Not-So-Stupid Marketing Tricks: Bruno vs. Eminem

Bruno (Sacha) sells his movie

Bruno (Sacha) sells his movie

How do you solve a problem like the “Bruno” movie? You let life imitate art. Sacha Baron Cohen pulled off one of the year’s great publicity stunts Sunday at the MTV Movie Awards, in the clip viewed round the world. Susan Boyle who? Between Sunday night and Monday, it was all about the backless chaps and Eminem’s outrage—at least until the target audience discovered E3 had started.

The actual event was not all that shocking for the venue. Howard Stern also ascended in backless chaps from the rafters way back in 1992 to promote Fartman, a movie he never got around to making. Older viewers may also recall Eminem’s 2002 MTV Movie Awards showing, in which he made homophobic comments about singer/producer Moby and attacked Triumph the Insult Dog, essentially throttling a puppet.

Over the top aerial stunts? Homophobic reaction? Mock(?) outrage? In short, we’ve seen this show before. And yet, it worked. Within 20 minutes of the moment airing live on the East Coast, blogs (including mainstream entertainment sites) were buzzing about the confrontation. #Bruno and #Eminem began trending heavily on Twitter. And everyone tried to add the clip to their Facebook.

As the day progressed, bloggers studied the video like it was the Zapruder film. Everyone agreed that Baron Cohen’s descent was carefully planned and rehearsed. But why didn’t Eminem move? There was plenty of time for him (or anyone in that section) to get out of the way, but they all stayed frozen in their seat. Conclusion: He was in on the joke.

By late Monday morning, the Internet had decided, and “sources” had confirmed, that the rapper knew Bruno would be descending into his lap. He just didn’t know it would dressed like a fallen angel from the West Hollywood Victoria’s Secret. We all know the rapper is a homophobe—remember Moby? And the “Bruno” persona is all about bringing out the worst in homophobes for laughs. Match, point, game over.

At least, that’s what the social networkers decided for a couple hours. By late day, yet more insiders (my money is on people from the Universal Studios, MTV and possibly Eminem camps) had leaked that the entire thing had been planned, and everyone knew everything. Yes, even that. The audience had been mass punk’d.

E3, perhaps the only event on the planet save Comicon that could have pushed this out of the Internet zeitgeist, took over the early afternoon. By late afternoon, Bruno and Eminem were overtaken by Left 4 Dead 2, Xbox 360 Facebook integration and other news from the event. By the time you read this, it will be old news.

And it’s almost exactly 24 hours since the whole thing began.

So what did we learn?

1. You can still reach a mass audience in today’s splintered entertainment world. Between 500+ cable networks, Internet radio, iTunes, Hulu and the gazillion social networking sites, it has become almost impossible to reach everyone. The stunt may have been in bad taste and NSFW, but you can bet it was passed around heavily today.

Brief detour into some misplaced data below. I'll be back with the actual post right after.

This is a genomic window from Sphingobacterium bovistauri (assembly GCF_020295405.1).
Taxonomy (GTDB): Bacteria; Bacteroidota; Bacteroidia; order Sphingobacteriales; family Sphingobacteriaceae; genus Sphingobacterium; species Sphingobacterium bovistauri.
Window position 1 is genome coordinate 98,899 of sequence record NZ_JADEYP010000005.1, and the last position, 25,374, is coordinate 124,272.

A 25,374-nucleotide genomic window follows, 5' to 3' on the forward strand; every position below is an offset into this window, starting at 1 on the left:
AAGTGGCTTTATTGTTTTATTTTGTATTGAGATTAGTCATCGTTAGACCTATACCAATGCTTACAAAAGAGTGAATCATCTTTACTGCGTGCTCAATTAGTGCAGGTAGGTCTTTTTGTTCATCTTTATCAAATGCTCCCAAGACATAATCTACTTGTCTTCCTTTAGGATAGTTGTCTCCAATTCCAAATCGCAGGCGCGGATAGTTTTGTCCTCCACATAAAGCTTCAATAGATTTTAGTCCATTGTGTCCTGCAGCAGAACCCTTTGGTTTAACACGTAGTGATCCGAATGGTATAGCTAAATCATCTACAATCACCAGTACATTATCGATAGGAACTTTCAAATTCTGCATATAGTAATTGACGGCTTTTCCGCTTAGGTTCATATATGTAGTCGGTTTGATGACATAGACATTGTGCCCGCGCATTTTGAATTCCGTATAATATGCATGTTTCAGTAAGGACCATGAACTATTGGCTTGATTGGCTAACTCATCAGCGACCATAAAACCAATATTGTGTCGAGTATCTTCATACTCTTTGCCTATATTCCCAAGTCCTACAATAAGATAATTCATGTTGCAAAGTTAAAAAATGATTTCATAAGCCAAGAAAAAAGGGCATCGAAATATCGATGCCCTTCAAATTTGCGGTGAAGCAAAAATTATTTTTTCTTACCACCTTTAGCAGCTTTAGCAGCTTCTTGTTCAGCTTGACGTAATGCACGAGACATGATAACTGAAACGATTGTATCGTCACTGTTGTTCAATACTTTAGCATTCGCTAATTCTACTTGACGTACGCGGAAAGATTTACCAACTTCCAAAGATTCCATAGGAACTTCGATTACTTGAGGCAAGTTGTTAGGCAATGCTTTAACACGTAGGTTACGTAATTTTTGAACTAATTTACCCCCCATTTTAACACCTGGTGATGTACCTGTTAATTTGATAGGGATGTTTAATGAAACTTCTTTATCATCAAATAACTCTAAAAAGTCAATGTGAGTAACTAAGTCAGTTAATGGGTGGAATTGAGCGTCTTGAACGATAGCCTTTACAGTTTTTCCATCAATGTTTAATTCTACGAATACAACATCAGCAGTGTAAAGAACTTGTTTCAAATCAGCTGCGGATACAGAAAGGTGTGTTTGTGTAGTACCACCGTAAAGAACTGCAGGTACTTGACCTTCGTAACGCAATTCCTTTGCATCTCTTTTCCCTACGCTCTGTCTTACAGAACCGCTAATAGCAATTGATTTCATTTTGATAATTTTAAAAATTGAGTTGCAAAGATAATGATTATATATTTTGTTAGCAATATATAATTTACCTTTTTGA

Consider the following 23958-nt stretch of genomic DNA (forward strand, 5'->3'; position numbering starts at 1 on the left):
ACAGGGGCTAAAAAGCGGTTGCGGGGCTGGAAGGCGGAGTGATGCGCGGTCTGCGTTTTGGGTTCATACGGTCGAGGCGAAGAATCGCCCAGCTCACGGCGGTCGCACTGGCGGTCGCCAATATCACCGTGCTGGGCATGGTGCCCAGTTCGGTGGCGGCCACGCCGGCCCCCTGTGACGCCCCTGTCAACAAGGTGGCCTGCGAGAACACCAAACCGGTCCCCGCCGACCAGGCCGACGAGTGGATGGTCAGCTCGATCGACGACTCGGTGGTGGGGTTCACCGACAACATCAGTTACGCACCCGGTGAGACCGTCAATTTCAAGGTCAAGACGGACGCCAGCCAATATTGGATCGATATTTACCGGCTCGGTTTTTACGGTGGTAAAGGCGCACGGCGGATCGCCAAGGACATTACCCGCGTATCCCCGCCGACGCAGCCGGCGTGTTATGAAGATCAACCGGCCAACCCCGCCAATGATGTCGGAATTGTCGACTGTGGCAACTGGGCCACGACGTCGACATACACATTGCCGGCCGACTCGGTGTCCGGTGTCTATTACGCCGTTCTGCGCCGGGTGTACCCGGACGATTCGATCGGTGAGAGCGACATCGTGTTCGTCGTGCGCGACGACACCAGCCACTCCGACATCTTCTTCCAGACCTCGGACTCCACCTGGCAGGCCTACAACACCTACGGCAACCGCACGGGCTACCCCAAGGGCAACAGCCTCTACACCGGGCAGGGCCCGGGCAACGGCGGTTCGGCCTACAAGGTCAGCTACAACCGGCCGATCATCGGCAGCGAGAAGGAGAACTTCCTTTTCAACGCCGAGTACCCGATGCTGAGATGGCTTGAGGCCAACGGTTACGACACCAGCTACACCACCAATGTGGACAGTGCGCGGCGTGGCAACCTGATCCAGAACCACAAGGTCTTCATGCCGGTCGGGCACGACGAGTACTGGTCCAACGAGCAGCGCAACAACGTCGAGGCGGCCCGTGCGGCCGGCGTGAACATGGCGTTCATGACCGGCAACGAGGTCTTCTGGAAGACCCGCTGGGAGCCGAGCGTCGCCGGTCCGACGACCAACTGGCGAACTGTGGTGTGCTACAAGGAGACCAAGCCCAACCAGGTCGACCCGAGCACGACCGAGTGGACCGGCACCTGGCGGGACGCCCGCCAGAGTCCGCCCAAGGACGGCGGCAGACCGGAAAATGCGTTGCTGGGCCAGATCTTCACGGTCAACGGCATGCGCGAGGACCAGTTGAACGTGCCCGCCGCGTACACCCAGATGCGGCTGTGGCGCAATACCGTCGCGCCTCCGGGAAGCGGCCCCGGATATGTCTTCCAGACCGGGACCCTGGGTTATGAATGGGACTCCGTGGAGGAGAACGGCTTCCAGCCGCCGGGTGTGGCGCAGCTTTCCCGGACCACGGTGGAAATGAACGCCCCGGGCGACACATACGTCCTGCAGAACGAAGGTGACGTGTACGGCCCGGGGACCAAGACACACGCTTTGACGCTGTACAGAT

2.Traditional marketing doesn’t always rule. Bruno, a comedy, is set for a July release in the U.S. If this was say, a Judd Apatow release, you would have seen the trailer approximately 10,502 times by now. Yet until just a few weeks ago, Bruno’s only real exposure was a Red Band (restricted) trailer on MySpace. Even with a regular trailer in theaters, you’re unlikely to encounter it with the same painful frequency as say, “Land of the Lost.” The clip of “Bruno” landing face first in Eminem’s lap is likely to stay with you a lot longer than the sleestaks, however.

3.Your target audience doesn’t have to be watching for you to reach them. You don’t have to be a Disney-level marketer to figure out that the squealing young girls who sent Twilighters to the stage time and again are NOT the target audience for either Bruno or Eminem. Nor are they old enough to enjoy either one without an adult to buy the ticket or album. It doesn’t matter. All it takes are a few high-profile blogs and tweeters to describe what happened, often with colorful descriptions of Baron Cohen’s outfit, to get the Internet abuzz. You may not have seen the New Moon cast, but by now, you’ve seen Bruno’s full moon.

As the stunt fades into the distance, the question becomes, “who won?” Well, let’s examine the not-so-scientific evidence:

  • Baron Cohen and distributor Universal Pictures will have to wait until July to see if the movie enjoys any bounce, or if people are so over Bruno by then. (Universal expects a small opening followed by long legs, similar to Baron Cohen’s Borat film.)
  • Eminem was nowhere to be found on the iTunes top 100s the day after, but his fans might be more likely to buy a physical CD than go to iTunes. Or perhaps they just want to discuss his behavior—his musical performance does not appear to be the topic of conversation. Which leaves…
  • MTV, which managed to squeak a buzz-worthy moment out of an overall lackluster, and often dull, show. By cracking down early and often on illicit video postings, MTV controlled where you could go to find the video. I found plenty of places where I could view it other than MTV.com—but the official videos were clearly imprinted and credited to MTV. The network is also no doubt counting on a bounce for future showings. Eminem’s attempt to beat down Triumph the Insult Dog gave a nice bounce for repeat viewings—but that was before the Internet became a television set.

So hats (pants?) off to a marketing trick that managed to be both smart and stupid at the same time. I for one can’t wait to see Bruno.

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